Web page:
Now I don’t know this as a fact, but I would speculate Arata developing feelings for Chihaya before Chihaya develops any romantic feelings for either Arata or Taichi. But I don’t foresee things getting tense between Arata and Taichi even if they both end up knowingly competing for Chihaya’s affections. For Taichi, that’s been the situation since they were kids. For Arata, though the feelings may be new in a sense, I think he’s clever enough to not only recognize that Taichi’s feelings for Chihaya began well before he entered the picture, but that his own feelings may have been more than just platonic without his knowing. And isn’t this what the series has been setting up since the very beginning? Eventually Arata and Taichi will face each other in the Meijin battle, because Chihaya will become Queen.
And well set up this is, because Chihaya has a comical adoration for any strong Karuta player (Harada-sensei, Tsugobuchi after he’s revealed as Homei’s Karuta Club Advisor, Shinobu) – except for the reigning Meijin. Despite being nationally recognized as one of the strongest Karuta players, Chihaya hasn’t been shown to express any interest or adoration for Hisashi Suo. Which might suggest her focus is not on who is Meijin, but who will be.
Chihaya is now the only female member of the Mizusawa Karuta Club who doesn’t realize Taichi’s feelings toward her. Kana figured it out back in Season One, but only with Sumire realizing it as well do we gain an interesting perspective of Chihaya and Taichi’s unusual relationship. In the First Season, Taichi made the odd attempt here and there to show Chihaya how he felt about her, and I had used the phrase, “reaching the hand that’s reaching for someone else” to illustrate how Taichi was pursuing Chihaya while Chihaya was pursuing Arata. But now that the distance between Arata and Chihaya (and Taichi) has been settled, and Chihaya is no longer pursuing Arata in that sense, we see that it’s not about “reaching” anymore; it’s about “looking”. As Sumire fixes her sights on Taichi, she clearly sees that Taichi looks only at Chihaya. But she also notes (Episode Four, which I know as “May I please have a towel?”) that Chihaya is also watching Taichi. Chihaya is still possessive of Taichi even if it’s not romantically; she’s vigilant of him and shows that she’s there to support him. By offering her towel, she shows Taichi that she is paying attention to him. Unfortunately, despite experiencing a closeness with Chihaya, when Taichi looks at Chihaya, he sees her looking to Arata.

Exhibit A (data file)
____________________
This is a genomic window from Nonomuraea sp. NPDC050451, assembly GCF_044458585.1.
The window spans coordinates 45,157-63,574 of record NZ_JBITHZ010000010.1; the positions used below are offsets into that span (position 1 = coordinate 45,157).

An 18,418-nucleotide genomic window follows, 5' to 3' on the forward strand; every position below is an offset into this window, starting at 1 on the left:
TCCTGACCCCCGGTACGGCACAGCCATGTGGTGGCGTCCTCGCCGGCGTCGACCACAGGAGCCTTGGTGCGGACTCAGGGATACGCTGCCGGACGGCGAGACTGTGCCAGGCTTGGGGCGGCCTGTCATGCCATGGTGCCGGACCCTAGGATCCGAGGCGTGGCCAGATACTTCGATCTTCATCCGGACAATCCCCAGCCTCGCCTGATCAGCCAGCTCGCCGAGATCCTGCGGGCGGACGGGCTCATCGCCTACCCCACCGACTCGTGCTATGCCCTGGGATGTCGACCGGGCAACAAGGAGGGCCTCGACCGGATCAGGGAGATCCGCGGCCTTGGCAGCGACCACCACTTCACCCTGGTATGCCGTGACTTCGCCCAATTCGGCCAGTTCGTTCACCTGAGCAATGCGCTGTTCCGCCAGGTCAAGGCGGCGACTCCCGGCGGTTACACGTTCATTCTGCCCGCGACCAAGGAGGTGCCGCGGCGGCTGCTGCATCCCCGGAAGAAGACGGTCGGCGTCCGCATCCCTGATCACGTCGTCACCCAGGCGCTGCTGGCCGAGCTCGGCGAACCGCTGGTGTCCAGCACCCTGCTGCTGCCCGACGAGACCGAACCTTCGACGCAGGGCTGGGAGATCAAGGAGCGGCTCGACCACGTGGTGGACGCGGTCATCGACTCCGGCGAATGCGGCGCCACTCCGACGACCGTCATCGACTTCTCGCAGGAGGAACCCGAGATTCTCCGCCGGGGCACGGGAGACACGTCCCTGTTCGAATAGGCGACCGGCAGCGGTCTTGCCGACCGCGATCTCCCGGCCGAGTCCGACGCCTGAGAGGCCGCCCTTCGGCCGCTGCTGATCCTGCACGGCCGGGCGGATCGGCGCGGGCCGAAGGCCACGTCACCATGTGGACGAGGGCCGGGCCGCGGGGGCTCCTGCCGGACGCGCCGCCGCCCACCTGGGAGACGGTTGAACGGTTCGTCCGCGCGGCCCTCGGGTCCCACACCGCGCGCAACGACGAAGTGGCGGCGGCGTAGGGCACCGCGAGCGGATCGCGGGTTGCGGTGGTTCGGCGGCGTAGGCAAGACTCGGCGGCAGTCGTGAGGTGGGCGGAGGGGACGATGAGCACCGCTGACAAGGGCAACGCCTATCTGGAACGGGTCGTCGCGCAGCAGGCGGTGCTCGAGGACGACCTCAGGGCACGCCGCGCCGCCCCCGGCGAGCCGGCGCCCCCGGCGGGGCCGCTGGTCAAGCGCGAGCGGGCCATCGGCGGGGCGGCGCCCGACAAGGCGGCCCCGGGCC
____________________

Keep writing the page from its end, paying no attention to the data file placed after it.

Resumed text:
Ah the pain of unrequited love!
Considering how well these characters are developed, and how encompassing this love triad is, Chihayafuru does an amazing job at not overshadowing the progression of the main storyline and development of other characters with it. And it’s not painful to watch when it does come up, even though not much has really happened. It’s the perfect balance, where you know it will happen eventually, and you’re okay with it happening eventually because you’re so enthralled with everything else that’s going on. And that’s probably how it’s supposed to be: a bit of romance never hurt anyone. But too much can be torture.